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Planetary Science




We study habitability and potential biosignatures across a wide variety of bodies in the Universe, ranging from early Earth to exoplanets.  Our work includes learning about the evolution of Earth’s atmosphere and oceans, biosignature preservation in the geologic record, astronomical life detection techniques, the history of habitable environments across the Solar System, and the relationship between planetary habitability and stellar properties.  Faculty: Horgan, Olson

Planetary Atmospheres and Climate

Planetary Atmospheres and Climate


We use laboratory experiments and computer simulations to study cloud formation and atmospheric evolution on a range of planets.  We also analyze geological records in order to understand what they teach us about climate history on Earth, Mars, and beyond.  Faculty:  A. Johnson, Olson, Tremblay

Planetary Geophysics

Planetary Geophysics


We study the interiors, geodynamics, tectonics, thermal evolution, and impact processes across the solid bodies of the Solar System using data returned from spacecraft missions and sophisticated numerical models.  Faculty: Bramson, Freed, B. Johnson, Sori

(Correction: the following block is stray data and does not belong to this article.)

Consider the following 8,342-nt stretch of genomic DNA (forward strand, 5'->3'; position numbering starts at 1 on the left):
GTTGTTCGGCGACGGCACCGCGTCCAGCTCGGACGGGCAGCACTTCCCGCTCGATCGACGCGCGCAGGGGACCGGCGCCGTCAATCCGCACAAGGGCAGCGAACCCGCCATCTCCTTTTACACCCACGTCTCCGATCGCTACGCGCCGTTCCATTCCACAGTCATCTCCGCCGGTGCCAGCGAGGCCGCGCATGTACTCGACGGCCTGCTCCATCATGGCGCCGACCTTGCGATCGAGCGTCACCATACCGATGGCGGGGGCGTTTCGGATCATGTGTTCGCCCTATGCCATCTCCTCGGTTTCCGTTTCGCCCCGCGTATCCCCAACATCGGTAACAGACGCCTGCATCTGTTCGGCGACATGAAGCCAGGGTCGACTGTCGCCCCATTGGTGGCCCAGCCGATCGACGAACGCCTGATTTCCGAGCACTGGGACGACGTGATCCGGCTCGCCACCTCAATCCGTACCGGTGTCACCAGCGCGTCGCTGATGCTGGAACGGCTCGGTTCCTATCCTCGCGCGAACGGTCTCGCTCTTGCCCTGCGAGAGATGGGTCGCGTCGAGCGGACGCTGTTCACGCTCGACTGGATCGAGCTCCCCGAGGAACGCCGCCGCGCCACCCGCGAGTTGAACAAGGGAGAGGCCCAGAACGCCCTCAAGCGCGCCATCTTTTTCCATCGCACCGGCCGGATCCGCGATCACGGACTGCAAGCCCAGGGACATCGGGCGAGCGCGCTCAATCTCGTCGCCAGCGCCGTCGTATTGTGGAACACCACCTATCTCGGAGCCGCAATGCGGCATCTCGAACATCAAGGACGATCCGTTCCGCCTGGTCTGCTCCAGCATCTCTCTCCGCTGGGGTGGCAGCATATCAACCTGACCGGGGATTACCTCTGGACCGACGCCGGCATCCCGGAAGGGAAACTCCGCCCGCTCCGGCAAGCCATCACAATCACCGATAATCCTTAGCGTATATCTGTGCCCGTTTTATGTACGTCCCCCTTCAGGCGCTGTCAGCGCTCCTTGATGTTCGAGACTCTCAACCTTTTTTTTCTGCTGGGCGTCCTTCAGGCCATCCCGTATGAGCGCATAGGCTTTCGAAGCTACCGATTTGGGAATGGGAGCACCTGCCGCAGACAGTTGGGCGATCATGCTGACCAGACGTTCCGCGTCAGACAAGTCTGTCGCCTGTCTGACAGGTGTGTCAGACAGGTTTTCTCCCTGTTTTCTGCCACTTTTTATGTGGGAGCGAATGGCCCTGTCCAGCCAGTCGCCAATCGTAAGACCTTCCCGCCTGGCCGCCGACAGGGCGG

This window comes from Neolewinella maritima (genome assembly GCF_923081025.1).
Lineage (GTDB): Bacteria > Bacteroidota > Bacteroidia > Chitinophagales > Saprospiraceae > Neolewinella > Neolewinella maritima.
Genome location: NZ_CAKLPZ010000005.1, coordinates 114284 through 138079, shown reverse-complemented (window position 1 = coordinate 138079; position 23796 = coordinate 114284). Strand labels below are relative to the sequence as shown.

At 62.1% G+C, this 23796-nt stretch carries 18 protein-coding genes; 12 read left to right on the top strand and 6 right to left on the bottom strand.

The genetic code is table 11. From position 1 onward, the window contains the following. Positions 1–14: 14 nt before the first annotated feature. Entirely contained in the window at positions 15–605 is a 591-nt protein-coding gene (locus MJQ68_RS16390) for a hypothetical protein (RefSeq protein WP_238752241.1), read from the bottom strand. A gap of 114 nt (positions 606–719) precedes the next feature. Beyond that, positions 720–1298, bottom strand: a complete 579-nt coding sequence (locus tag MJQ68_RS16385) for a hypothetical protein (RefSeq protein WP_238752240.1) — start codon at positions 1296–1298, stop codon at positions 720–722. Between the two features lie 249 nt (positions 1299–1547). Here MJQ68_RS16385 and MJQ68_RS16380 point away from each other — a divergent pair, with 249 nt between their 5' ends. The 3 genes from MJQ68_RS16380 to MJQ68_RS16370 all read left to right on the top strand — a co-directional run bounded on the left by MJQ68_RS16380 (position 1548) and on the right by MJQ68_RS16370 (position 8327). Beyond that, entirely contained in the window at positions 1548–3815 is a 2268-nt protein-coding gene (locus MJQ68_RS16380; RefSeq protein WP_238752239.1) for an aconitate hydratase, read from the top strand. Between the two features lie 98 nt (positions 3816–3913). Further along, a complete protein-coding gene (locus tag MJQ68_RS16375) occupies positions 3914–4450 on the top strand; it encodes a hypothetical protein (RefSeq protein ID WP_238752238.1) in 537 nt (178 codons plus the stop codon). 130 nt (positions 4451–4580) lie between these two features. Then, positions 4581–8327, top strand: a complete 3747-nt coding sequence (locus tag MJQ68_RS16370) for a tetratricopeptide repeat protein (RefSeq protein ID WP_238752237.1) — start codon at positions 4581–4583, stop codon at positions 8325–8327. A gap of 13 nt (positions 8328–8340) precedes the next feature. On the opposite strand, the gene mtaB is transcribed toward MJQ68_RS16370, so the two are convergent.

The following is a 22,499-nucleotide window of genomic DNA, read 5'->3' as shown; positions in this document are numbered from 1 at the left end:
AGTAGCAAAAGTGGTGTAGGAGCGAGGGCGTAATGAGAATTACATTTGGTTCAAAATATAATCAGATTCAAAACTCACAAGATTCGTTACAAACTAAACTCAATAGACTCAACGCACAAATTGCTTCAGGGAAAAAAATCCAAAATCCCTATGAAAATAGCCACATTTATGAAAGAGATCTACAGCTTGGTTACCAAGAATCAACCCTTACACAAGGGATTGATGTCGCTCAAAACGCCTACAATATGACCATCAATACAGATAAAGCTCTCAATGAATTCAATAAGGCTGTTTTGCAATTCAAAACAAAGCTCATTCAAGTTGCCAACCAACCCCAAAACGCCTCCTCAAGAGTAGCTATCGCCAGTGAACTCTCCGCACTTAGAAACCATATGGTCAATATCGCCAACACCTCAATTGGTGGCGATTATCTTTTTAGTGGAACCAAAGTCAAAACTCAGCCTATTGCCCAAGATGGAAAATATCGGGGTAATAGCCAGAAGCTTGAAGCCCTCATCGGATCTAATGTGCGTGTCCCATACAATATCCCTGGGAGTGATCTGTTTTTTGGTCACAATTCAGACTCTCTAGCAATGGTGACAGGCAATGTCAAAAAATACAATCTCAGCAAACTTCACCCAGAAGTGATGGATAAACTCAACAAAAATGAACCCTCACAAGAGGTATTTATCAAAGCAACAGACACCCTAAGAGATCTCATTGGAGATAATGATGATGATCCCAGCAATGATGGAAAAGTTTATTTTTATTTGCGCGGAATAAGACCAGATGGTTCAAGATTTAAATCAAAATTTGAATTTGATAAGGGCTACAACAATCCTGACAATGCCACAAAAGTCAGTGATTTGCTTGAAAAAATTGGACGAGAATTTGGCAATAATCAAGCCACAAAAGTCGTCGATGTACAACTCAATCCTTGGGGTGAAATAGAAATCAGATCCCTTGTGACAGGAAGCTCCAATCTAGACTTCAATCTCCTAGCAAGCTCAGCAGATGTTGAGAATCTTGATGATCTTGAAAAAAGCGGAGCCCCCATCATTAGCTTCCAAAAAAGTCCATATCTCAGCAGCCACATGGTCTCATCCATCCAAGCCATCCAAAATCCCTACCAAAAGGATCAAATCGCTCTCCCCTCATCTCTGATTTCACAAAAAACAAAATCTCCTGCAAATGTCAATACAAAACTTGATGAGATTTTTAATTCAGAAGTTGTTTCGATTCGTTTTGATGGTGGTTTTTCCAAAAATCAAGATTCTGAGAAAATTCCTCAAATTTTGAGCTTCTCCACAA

Planetary Surfaces

Planetary Surfaces


We study the mineralogical, morphological, and tectonic evolution of planetary surfaces using remote sensing analysis, field and laboratory analog studies, and computational methods to understand the processes and environments that shape the landscapes of planets.  Faculty: Bramson, Horgan, B. Johnson, Minton, Sori, Thompson, Tremblay

Sample Analysis

Sample Analysis


We use state-of-the-art laboratory experiments to analyze extraterrestrial samples, including meteorites, Moon rocks returned by Apollo astronauts, and materials collected from asteroids.  Our techniques allow us to study the physical and chemical evolution of the surface of the Earth and other planets and moons.  Faculty: Thompson, Tremblay

Solar System Dynamics

Solar System Dynamics


We use observations of populations of Solar System objects and their orbits, combined with computer simulations, to study the formation and evolution of planetary and satellite systems to understand how our Solar System and others developed through time.  Faculty: Minton

Spacecraft missions

Spacecraft Missions


We have been and are continuing to be involved with NASA and international spacecraft missions, including MESSENGER, Hayabusa2, OSIRIS-REx, GRAIL, the Lunar Reconnaissance Orbiter, the Mars Reconnaissance Orbiter, the Curiosity and Perseverance Mars rovers, Mars Odyssey, Dawn, and more.  We are also active in planning the next generation of robotic spacecraft missions, human exploration, and astronomical observatories.  Faculty: all

Planetary Science News

Cloud computing and blue-sky thinking: An atmospheric scientist illuminates the science of clouds in Earth’s sky and beyond
Dr. Alexandria Johnson, of Purdue EAPS, does hard science on the most nebulous of subjects: clouds. As an atmospheric scientist and assistant professor of practice in Purdue University’s College of Science, she studies clouds wherever they are: in her lab, on Earth, throughout the solar system and into the galaxy.

Life on Mars: Purdue students at the Mars Desert Research Station